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  1. Member
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    I'm trying to rencode a video capture using MeGui. I didn't actually capture the video, but MeGUI keeps saying that it can't determine the source type.

    Here is mediainfo log for the file

    http://pastebin.com/XmBbadem


    I'm terrible when it comes to source type. I usually just let MEGUI do it for me, but this time it can't figure it out and i don't know enough about source etc to figure it out. Can someone help me?
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  2. Member Cornucopia's Avatar
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    Well, something is strange about it.

    It says it is HDV (and it is MPEG2 MP@HL in a TS), but it also says it has:
    1. Variable GOP - HDV has a fixed med/short (6-, 12- or 15- frame) GOP sequence, though this could be due to editing.
    2. Variable Bitrate - HDV is fixed at 25Mbps for 1080 and 19Mbps for 720
    3. AC3 audio - HDV uses Mp2 audio
    4. TV rating - clearly tacked on because of it being broadcast (not part of original HDV)
    5. two subtitle/text tracks - also tacked on...

    So, it's a hybrid MPEG2 HD encode in an MPEG-TS container.

    Scott
    Last edited by Cornucopia; 2nd Sep 2014 at 21:58.
    "When will the rhetorical questions end?!" - George Carlin
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  3. Open and index the video (DGIndex) and then the script creator with a preview. Step through frames one at a time in a section of the video where there's motion. If nothing looks amiss it's progressive (no de-interlacing required). If you see combing like this in every frame (where there's motion) then it's interlaced and you'd select "Interlaced" as the source type. If there's combing like the pic but it comes and goes in a 3:2 pattern as you step through the frames it's film which requires pulldown removal and you'd select "film" as the de-interlacing option.

    If the video is "progressive", "interlaced" or "film" from start to finish you're done (select the appropriate method). Sometimes though, it can be different in different sections of the video.....

    If you can navigate to different parts of the video and see different results as you step through the frames (different combing patterns) it's probably some sort of "hybrid" where parts are interlaced and parts are film etc.

    For progressive and interlaced combinations, you can select either "interlaced" or "partially interlaced" (they don't de-interlace any differently).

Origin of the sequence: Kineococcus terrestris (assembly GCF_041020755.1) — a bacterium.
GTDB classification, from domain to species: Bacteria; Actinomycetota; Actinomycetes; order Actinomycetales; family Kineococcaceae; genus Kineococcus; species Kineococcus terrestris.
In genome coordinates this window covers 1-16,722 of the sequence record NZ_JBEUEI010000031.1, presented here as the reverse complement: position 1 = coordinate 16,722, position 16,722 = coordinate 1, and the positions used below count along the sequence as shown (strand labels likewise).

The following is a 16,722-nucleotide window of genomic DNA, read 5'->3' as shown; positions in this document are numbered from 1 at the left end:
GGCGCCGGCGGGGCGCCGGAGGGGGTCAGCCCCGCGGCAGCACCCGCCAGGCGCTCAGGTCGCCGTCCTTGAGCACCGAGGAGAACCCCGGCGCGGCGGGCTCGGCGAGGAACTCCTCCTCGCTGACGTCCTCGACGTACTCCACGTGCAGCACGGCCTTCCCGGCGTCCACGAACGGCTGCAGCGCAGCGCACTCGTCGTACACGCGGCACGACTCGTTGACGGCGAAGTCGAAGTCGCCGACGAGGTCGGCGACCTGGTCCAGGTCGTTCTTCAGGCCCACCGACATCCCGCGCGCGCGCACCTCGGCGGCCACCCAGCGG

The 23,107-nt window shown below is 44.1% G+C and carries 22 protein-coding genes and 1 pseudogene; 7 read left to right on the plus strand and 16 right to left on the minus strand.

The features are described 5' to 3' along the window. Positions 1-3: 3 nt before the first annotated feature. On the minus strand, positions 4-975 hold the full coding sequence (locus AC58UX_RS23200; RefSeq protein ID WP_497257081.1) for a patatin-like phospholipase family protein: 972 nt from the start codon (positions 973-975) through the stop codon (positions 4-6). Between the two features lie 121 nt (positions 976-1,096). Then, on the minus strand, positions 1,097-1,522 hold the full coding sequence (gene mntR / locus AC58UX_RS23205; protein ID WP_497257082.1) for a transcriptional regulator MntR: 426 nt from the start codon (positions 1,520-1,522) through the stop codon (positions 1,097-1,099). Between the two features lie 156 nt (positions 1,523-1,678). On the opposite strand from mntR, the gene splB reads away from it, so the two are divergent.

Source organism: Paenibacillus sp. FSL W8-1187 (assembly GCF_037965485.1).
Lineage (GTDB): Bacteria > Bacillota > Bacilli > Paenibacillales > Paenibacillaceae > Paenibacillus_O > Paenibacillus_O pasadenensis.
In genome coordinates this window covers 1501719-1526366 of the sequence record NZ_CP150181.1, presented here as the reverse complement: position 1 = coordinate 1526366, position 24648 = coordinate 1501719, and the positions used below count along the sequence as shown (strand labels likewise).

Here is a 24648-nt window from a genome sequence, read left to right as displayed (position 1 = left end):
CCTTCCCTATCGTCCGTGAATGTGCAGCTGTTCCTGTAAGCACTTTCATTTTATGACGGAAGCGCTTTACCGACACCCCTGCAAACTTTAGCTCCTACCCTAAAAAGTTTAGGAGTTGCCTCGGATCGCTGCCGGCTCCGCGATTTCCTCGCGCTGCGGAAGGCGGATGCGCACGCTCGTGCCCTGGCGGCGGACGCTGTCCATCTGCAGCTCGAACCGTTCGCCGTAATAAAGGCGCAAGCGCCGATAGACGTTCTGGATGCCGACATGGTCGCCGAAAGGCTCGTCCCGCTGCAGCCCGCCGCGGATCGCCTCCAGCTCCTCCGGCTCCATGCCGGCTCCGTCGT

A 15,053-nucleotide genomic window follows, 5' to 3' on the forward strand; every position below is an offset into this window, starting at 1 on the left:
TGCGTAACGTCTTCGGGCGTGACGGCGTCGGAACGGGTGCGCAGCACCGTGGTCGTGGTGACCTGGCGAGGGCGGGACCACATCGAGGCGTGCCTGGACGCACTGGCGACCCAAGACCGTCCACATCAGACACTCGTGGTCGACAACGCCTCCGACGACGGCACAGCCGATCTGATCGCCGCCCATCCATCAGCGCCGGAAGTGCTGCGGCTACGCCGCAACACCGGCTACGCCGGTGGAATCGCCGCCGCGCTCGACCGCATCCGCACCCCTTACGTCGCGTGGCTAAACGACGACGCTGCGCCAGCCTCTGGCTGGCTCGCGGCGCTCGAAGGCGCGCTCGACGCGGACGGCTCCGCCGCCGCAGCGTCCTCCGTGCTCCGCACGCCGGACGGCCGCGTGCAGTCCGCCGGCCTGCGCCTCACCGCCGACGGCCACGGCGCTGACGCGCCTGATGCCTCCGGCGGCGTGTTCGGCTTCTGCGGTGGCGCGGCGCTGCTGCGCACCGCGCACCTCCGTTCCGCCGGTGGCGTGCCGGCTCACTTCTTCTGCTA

For combinations of film and interlaced you'd select one of the hybrid options.
    Selecting "mostly film" would convert it all to 23.976fps progressive. "Mostly interlaced" would convert it all to 29.970fps progressive. Which method you'd use would depend on whether it's err..... mostly film or mostly interlaced.
    "Hybrid, Mostly film" and "partially film" add the same de-interlacing to the script.

    There's other pulldown patterns used on occasion (aside from the 3:2 pattern), but MeGUI tends not to get them right at the best of times and it has no method of handling them correctly by selecting one of the script creator's de-interlacing options. You need to manually change the de-interlacing method in the script. Not that you need to worry about that for the moment.

    Once you've selected a "source type" you can use the "preview avs script" button to check the result. The de-interlacing method MeGUI defaults to for each source type is usually the one to use (TIVTC for "film" etc). One exception would be the option for "interlaced". It defaults to "Yadif". If however, the source is 100% interlaced, I'd recommend "Yadif with Bob". Instead of de-interlacing to 29.970fps progressive (for NTSC), "Yadif with Bob" de-interlaces to 59.940fps progressive, and motion should look much smoother.
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  4. Member
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    Originally Posted by hello_hello View Post
    Open and index the video (DGIndex) and then the script creator with a preview. Step through frames one at a time in a section of the video where there's motion. If nothing looks amiss it's progressive (no de-interlacing required). If you see combing like this in every frame (where there's motion) then it's interlaced and you'd select "Interlaced" as the source type. If there's combing like the pic but it comes and goes in a 3:2 pattern as you step through the frames it's film which requires pulldown removal and you'd select "film" as the de-interlacing option.

    If the video is "progressive", "interlaced" or "film" from start to finish you're done (select the appropriate method). Sometimes though, it can be different in different sections of the video.....

    If you can navigate to different parts of the video and see different results as you step through the frames (different combing patterns) it's probably some sort of "hybrid" where parts are interlaced and parts are film etc.